If your grandchild stands somewhere between 36 and 50 inches tall – and you are stuck with the little bugger for the day – you might want to explore Smaland at Ikea. If you time it right, you get free babysitting, cheap food and wireless. The rest stop for adults seems to be working. Ikea eked out a small profit this January while competitors were tanking.

“The best way to get a hamster is to first ask for a pony.” Bill Keane, Family Circus.

Tuesday, June 9, 2009

Too much information?

This is a true story and worthy of being told. In a world of financial apocalypse, some banks are showing their dumb, dark side. The Bank of Wichita has become: “Redneck Bank – Where bankin’s funner.” But don’t expect a keg in the lobby and Krispy Kreme on the counter. The new entity is online only. Not to be outdone in the bad P.R. department, another bank advertises: “We make money with you, not off you.” Nobody is apologizing.

Europe is on familiar ground Рfull retreat. In response to protests from winemakers, the European Commission abandoned plans that would have broadened ways to produce ros̩ wine in Europe. Sissy wine.

A district judge in D.C. found a former pharmaceutical exec guilty and ordered the perp to write a book about making false statements in a patent dispute involving Plavix, the Canadians, generics and god knows what else. Is that like writing one hundred times on the blackboard?

If you are lucky enough to find one, you know that the long-beaked echidna is one of the oldest and weirdest-looking mammals on earth. The strange little creature is a native of New Guinea and is a true living link between reptiles and birds – and regular mammals like us. These ugly guys may look like Brillo on steroids, but they pack some serious equipment. When in the mood, Little Johnny can extrude a four-headed penis. TMI?

Monday, June 8, 2009

The next bubble?

Blogging isn’t easy. According to a 2008 survey, only 7.4 million out of the 133 million blogs had been updated in the past 120 days. That translates to 95 percent of blogs being essentially abandoned along the roadside of the information highway.

Younger e-humor: I'm just tweeting to tell you I blogged.

A soon-to-be-busted Chrysler dealer across the Hudson River from New York City faulted the manufacturer for pressuring him to sell more pickup trucks: "How many Dodge pickups can I sell in Jersey City? It's not Waco, Texas."

The next bubble? Many fear it might be higher education. These days, it costs $1,000 a week to send your kid to college. With loans harder to get, soon only the rich can afford tuition, rent, food, books and over-draft protection.

Bumper sticker:
“When religion ruled the world, it was called the Dark Ages”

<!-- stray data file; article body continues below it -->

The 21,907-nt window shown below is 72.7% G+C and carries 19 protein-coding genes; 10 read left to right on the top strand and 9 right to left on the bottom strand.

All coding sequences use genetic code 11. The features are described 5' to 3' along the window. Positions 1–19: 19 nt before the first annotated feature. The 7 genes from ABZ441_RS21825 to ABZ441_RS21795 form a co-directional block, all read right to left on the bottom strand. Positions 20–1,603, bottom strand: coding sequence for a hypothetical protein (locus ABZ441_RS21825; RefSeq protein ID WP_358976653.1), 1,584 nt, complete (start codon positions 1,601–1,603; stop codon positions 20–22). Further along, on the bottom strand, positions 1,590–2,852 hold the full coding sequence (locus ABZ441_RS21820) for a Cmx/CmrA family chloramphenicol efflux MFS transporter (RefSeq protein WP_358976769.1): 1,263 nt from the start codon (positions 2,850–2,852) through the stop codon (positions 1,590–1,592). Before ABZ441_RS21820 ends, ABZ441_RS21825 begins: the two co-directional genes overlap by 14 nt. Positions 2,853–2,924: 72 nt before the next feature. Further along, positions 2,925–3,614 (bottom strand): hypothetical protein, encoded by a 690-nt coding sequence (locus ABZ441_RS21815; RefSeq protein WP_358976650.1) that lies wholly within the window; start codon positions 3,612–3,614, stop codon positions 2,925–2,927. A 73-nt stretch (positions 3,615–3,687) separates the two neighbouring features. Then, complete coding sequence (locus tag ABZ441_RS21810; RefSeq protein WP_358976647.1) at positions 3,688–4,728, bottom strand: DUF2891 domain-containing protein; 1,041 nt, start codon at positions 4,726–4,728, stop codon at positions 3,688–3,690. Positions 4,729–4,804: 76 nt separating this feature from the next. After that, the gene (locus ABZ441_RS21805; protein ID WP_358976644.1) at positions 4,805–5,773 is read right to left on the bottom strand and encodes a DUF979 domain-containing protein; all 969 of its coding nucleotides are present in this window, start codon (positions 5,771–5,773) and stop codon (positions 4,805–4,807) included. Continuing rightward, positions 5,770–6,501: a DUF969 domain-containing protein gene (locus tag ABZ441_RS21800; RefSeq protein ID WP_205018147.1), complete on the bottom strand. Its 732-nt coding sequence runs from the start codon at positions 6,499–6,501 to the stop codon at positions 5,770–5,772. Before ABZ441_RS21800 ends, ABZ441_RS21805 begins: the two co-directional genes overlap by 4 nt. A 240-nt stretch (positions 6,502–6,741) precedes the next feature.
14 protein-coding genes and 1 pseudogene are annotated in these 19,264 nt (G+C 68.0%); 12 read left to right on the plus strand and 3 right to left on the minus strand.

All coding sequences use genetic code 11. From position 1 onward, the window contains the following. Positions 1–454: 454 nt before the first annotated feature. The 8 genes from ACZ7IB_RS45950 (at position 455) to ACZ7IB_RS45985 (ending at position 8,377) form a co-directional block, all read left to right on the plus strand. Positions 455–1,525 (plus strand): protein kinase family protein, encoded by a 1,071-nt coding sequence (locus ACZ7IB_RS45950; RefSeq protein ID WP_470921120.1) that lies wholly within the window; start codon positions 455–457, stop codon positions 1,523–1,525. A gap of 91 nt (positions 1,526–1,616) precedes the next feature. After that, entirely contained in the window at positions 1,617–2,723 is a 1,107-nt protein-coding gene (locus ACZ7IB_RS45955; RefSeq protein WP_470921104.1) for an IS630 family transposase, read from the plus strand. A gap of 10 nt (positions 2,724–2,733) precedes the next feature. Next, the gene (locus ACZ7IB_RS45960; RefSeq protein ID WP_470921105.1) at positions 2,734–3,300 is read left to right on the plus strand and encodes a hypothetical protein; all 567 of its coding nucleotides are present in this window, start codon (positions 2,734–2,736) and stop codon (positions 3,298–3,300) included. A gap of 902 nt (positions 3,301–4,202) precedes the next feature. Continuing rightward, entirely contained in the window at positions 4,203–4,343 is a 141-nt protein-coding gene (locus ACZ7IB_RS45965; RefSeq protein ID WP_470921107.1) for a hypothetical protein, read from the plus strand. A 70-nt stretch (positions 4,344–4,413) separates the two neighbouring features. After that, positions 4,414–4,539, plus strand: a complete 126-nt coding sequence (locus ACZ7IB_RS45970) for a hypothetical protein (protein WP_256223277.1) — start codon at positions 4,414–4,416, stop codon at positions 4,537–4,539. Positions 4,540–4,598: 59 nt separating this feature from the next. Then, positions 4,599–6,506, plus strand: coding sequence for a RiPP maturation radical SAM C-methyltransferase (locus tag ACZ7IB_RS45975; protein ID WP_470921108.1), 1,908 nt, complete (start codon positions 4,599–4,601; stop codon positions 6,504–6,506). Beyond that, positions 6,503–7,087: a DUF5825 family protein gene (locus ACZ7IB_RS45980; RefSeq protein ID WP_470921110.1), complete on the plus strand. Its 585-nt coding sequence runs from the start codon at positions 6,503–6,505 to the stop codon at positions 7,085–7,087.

Saturday, June 6, 2009

Cursive makes a nice speed bump

I was really enjoying childhood. And then I turned 70. Wow.
That was fast.

The Mystery Woman really appreciates the stimulus check. Says she’s spent hers three or four times already.

We tried replacing our land line with cell phones. Doesn’t suit our lifestyle. We rarely use the cell phones. Well, sometimes we lose each other at the grocery, we call to arrange a meet over by the dairy case. We’re going to replace the contract phones with a go-phone. So the EMT’s can find us.

A friend in Houston sent us a post card. What a treat. Reminded us of the times when we received actual letters. More satisfying than e-mails. Much. How many years has it been since you’ve received a letter? Or written one? The goddamned Internet is always ON. Turn it off. Make yourself a drink. Play some music. Write a letter to a loved one. In cursive.

Footnote: I've posted almost 500 notes to this blog. In two and a half years, I've written many times about politics, the economy, aging and humor. Guess what topic has drawn the most hits? "How to stop grackles from pooping in your yard, pool, birdbath, car."


Tuesday, June 2, 2009

Dick Cheney falling on his asterisk

After six months of the same old gutturals, Dick Cheney seems to be running out of buck-naked lies. Terrorists. Fear. Attacks. Obama.

He’s beginning to wear thin.

Yesterday, to sweeten the story, he finally said gay marriage is sorta OK. That comes after years of withholding public, fatherly support for his daughter. Was he afraid to support gay marriage while in office? Afraid of the rabid base?

Next, he announced what the rest of us have known for years: No connection, he said, between Saddam Hussein and Al Quaeda. And then he stopped short.

No apology. Instead, he blamed others.

It seems to me that Dick Cheney skipped over the part in the Good Book that he should have read. You know, the stuff about atonement.

However, he got the snake down real good.

Monday, June 1, 2009

A little of this, a little of that

This just in from Paris: there’s a new fragrance inspired by a mix of vetiver and tonka “with notes of amber and lemon.” The unisex scent has sold out twice since hitting Barney’s last month. Back in Lubbock, natives still base their hopes on fluoride in their water and pheromones in their britches.

Surely you read that Wikipedia has excommunicated the Church of Scientology because of too much self-serving white-wash in their constant edits. Hmmm. What about the Baptists? And the hard-core Episcopalians?

Potato consumption in China jumped 40 percent from 2002 to 2007. They like KFC and McDonald’s, that’s why.

Looking for something sweet? Try sap from the birch tree. The sugar concentration is around 17 percent. Strain it first. For bugs.

The Food Network reached 96 million homes last year. That’s 900,000 viewers every night. You know who you are.

It is reported that a king from Senegal once tried to buy Annie Oakley for 100,000 francs. From whom?

I miss L. M. Boyd.